A bill announced on Monday 12th December 2011 should be presented to the autonomous Basque parliament early next year in order to legalize the cultivation, sale and consumption of cannabis to adults “responsibly”.
The Department of Health is studying the legal requirements for this very complex regulation which would amend the Addiction Law, before submitting the draft to parliament in the first months of 2012 with the hope that it will be implemented by next summer.
The Basque Deputy Minister of Health, Jesús Maria Fernandez, said Monday that there is a need for “a new law to regulate the cultivation, sale and consumption of cannabis in our society to close the loopholes, as it is better to regulate rather than ban behaviors already established in society.”
The main aspect of this proposal will “leave a little room for personal choice as long as two basic principles are respected: to ensure that there is complete information on the consequences of use [of cannabis], and respect for the right to health of other citizens. ”
An anti-prohibitionist approach to cannabis
Under the terms of the Basque Health Minister, Rafael Bengoa, “The general logic is not to be prohibitionist, [it is to] ensure that people are made accountable through education and information”.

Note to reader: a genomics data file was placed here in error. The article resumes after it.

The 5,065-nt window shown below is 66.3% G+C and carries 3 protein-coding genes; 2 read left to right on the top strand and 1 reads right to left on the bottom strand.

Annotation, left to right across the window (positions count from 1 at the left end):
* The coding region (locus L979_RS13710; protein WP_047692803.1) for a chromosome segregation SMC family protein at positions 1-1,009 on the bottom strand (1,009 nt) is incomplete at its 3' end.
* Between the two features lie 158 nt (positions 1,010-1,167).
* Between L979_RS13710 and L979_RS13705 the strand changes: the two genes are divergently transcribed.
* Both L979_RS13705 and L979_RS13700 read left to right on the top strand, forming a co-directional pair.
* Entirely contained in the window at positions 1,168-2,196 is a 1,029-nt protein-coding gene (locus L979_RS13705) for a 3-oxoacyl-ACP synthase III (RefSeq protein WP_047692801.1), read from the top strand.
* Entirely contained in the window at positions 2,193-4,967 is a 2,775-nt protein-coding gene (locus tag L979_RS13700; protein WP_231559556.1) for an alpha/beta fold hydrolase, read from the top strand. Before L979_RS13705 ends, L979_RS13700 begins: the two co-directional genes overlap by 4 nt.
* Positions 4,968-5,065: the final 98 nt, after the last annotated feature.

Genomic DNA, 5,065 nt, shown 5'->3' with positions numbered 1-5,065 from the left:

Although local authorities cannot change the application of the Penal Code which is applied across the country (this depends on Madrid), the Deputy Minister said it was to leave “some autonomy” for the cannabis cultivation, sale and consumption when every citizen has received complete information on the consequences of its use.
Mr. Fernandez also stated that prohibition only leads to “clandestine action, delinquency, the black market and injustice in the producing countries” as demonstrated by numerous studies and reports from international health authorities and the European Monitoring Centre for Drugs and Drug Addiction.
A new European political trend?
Just before the official declaration of the Basques, Poland voted to decriminalize possession of small quantities of cannabis based on the Portuguese and Czech model. A new Polish political party has gone further by proposing the legalization of all drugs in small quantities.
Denmark is expected to vote next year for a regulation of the cannabis market at the request of the Copenhagen City Council. According to the council, cannabis should be sold by civil servants rather than by unscrupulous dealers.
In Switzerland, four cantons have already ratified the Concordat latin sur la culture et le commerce du chanvre (Latin Concordat on hemp and cannabis cultivation and trade) that allows up to four individual plants per person and plans to provide licenses beyond this limit. Presented as a way to limit “drug tourism” between cantons, the arrangement will come into action on 1 January 2012 and could well serve as a legal basis for full legalization in the future.
From these observations, Basque officials have drawn logical conclusions and made pragmatic decisions in terms of amendments to their Addiction Law. This extends beyond cannabis, as they also plan to include addiction to gambling, social networks or the Internet to the amendment.